Scarlett Johansson “Angered” OpenAI’s Chatbot Sounds Just Like Her – CNET

Scarlett Johansson criticized OpenAI on Monday, saying the AI company went ahead and created a new chatbot voice that sounded “eerily similar” to her own, even though she had declined to license her voice to the system.

“When I heard the released demo, I was shocked, angered and in disbelief that Mr Altman would pursue a voice that sounded so eerily similar to mine,” Johansson wrote in a statement, published by NPR on Monday. 

OpenAI showed off GPT-4 Omni (GPT-4o), its latest AI model, last Tuesday. The company demonstrated how the AI can verbally converse in even more human ways, complete with the ability to whisper, make sarcastic remarks and even flirt. 

The demonstration of OpenAI’s virtual assistant quickly drew comparisons to Johansson’s character from the 2013 movie Her. In that film, directed by Spike Jonez, Johansson played Samantha, a virtual assistant that develops an intimate relationship with a lonely writer.

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OpenAI has suspended the use of its AI voice, called Sky, while it addresses questions surrounding the issue of its voice assistant’s voice. Sky, which has been available since OpenAI launched ChatGPT’s voice mode last September, was one of five voices available with GPT 4o. In a blog post published Sunday, OpenAI said that it did not copy Johansson’s voice.

“We believe that AI voices should not deliberately mimic a celebrity’s distinctive voice — Sky’s voice is not an imitation of Scarlett Johansson but belongs to a different professional actress using her own natural speaking voice,” the company said. “To protect their privacy, we cannot share the names of our voice talents.”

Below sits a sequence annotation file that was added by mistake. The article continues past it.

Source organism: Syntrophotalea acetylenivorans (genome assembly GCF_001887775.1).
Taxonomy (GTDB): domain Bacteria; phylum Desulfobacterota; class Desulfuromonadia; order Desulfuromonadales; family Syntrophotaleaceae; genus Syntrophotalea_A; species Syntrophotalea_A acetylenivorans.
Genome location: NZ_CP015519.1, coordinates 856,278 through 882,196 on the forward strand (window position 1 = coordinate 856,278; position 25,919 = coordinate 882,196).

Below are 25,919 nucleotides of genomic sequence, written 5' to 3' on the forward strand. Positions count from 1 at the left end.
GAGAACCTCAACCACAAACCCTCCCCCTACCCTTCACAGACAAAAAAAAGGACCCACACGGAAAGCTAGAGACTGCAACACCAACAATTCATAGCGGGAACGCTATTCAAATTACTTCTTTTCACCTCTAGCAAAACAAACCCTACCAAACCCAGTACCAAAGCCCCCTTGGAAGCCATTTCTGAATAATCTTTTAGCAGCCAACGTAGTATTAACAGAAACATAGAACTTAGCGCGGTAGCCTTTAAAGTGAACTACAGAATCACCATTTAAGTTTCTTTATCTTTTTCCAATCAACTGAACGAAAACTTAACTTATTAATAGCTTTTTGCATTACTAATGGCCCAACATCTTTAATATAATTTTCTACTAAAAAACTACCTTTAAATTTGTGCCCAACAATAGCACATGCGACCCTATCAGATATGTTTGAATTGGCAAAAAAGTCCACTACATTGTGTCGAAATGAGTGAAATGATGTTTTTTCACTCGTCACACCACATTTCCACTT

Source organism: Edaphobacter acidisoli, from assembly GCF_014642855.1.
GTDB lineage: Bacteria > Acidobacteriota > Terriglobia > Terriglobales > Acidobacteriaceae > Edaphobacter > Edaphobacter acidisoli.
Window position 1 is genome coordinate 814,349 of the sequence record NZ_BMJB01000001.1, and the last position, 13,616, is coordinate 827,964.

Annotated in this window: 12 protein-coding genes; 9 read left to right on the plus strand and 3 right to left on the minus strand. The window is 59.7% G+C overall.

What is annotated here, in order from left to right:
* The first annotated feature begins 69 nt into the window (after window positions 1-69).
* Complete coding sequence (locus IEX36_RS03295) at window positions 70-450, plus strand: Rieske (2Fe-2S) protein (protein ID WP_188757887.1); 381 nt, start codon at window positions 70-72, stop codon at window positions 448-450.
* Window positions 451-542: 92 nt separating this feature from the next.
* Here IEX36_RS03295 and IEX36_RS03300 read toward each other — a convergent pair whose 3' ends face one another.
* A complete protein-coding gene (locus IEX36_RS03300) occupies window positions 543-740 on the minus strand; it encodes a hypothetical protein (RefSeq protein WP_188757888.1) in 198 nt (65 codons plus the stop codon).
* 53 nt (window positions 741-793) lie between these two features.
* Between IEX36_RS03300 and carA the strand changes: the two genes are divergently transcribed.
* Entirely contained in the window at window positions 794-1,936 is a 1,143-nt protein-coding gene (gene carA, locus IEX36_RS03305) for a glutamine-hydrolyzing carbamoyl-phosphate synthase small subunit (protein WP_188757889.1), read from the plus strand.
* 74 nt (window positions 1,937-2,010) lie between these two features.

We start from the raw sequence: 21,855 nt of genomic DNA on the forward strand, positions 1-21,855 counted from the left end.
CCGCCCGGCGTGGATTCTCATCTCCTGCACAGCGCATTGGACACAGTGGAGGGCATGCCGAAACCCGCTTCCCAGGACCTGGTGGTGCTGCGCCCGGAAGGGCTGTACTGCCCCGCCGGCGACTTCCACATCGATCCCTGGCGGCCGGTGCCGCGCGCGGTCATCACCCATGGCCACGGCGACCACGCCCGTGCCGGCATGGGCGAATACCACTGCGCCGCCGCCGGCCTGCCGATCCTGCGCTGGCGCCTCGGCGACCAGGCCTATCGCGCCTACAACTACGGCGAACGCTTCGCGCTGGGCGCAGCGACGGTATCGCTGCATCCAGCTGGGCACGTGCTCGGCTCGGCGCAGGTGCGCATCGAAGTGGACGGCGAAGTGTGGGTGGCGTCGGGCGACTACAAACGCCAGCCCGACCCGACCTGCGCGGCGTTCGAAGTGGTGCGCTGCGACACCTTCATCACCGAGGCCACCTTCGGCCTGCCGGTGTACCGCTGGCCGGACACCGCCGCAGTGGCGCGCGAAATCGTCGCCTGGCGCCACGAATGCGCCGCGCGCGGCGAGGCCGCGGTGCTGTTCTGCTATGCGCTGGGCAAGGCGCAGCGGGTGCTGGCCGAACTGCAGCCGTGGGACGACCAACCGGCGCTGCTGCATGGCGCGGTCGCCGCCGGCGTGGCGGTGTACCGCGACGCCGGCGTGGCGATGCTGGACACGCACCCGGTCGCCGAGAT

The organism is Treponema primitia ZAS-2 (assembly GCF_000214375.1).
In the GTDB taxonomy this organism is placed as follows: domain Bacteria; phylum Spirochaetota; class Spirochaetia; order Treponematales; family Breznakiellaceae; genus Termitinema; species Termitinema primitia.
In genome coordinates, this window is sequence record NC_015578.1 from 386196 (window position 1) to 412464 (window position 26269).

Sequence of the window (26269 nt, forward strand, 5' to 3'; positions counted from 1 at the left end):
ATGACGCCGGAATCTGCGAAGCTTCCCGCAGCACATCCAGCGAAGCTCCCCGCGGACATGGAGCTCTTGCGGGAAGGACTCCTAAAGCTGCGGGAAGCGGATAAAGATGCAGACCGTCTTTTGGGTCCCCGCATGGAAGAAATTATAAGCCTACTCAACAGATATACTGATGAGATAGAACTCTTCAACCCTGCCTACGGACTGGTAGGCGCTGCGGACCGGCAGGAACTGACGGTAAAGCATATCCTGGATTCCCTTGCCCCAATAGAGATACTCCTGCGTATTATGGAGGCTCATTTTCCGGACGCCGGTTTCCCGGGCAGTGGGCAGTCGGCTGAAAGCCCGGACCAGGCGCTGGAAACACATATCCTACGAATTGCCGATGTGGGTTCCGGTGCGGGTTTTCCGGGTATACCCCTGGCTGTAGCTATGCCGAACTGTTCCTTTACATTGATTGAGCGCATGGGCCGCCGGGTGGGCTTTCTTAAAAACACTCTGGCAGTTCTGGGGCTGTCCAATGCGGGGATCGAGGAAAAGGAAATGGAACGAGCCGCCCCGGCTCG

Google unveiled its own real-time, multimodal AI assistant soon after Open AI.

Numi Prasarn, CNET

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Johansson accused the company, and its founder Sam Altman, of intentionally copying her voice. The American actor said that Altman had approached her in September to voice GPT-4o to help consumers “feel comfortable with the seismic shift concerning humans and AI,” adding that Altman said her voice would be “comforting to people.” Johansson, who declined the initial offer, went on to say that Altman had approach her agent again days before the May event, requesting that she reconsider licensing her voice for a virtual assistant.

“Before we could connect, the system was out there,” Johansson said in her statement. She went on to say that she was “forced to” hire legal counsel, who have written to Altman asking for transparency on the exact process undergone to hire the voice talent. 

Altman dismissed these observations, saying the voice of Sky was “never intended to resemble” the voice of Johansson, in a statement shared with CNET on Monday.


Sam Altman posted the word “her” on X on the day of OpenAi’s GPT-4o event.


“We cast the voice actor behind Sky’s voice before any outreach to Ms. Johansson. Out of respect for Ms. Johansson, we have paused using Sky’s voice in our products,” Altman said. “We are sorry to Ms. Johansson that we didn’t communicate better.”

The legal threat Johansson posses comes as OpenAI grapples with a series of copyright violations from creative industries spanning Hollywood as well as the broader media industry. In April, a group of eight daily newspapers took legal action against OpenAI and Microsoft, filing a lawsuit alleging copyright infringement related to the unauthorized use of their articles for training AI models.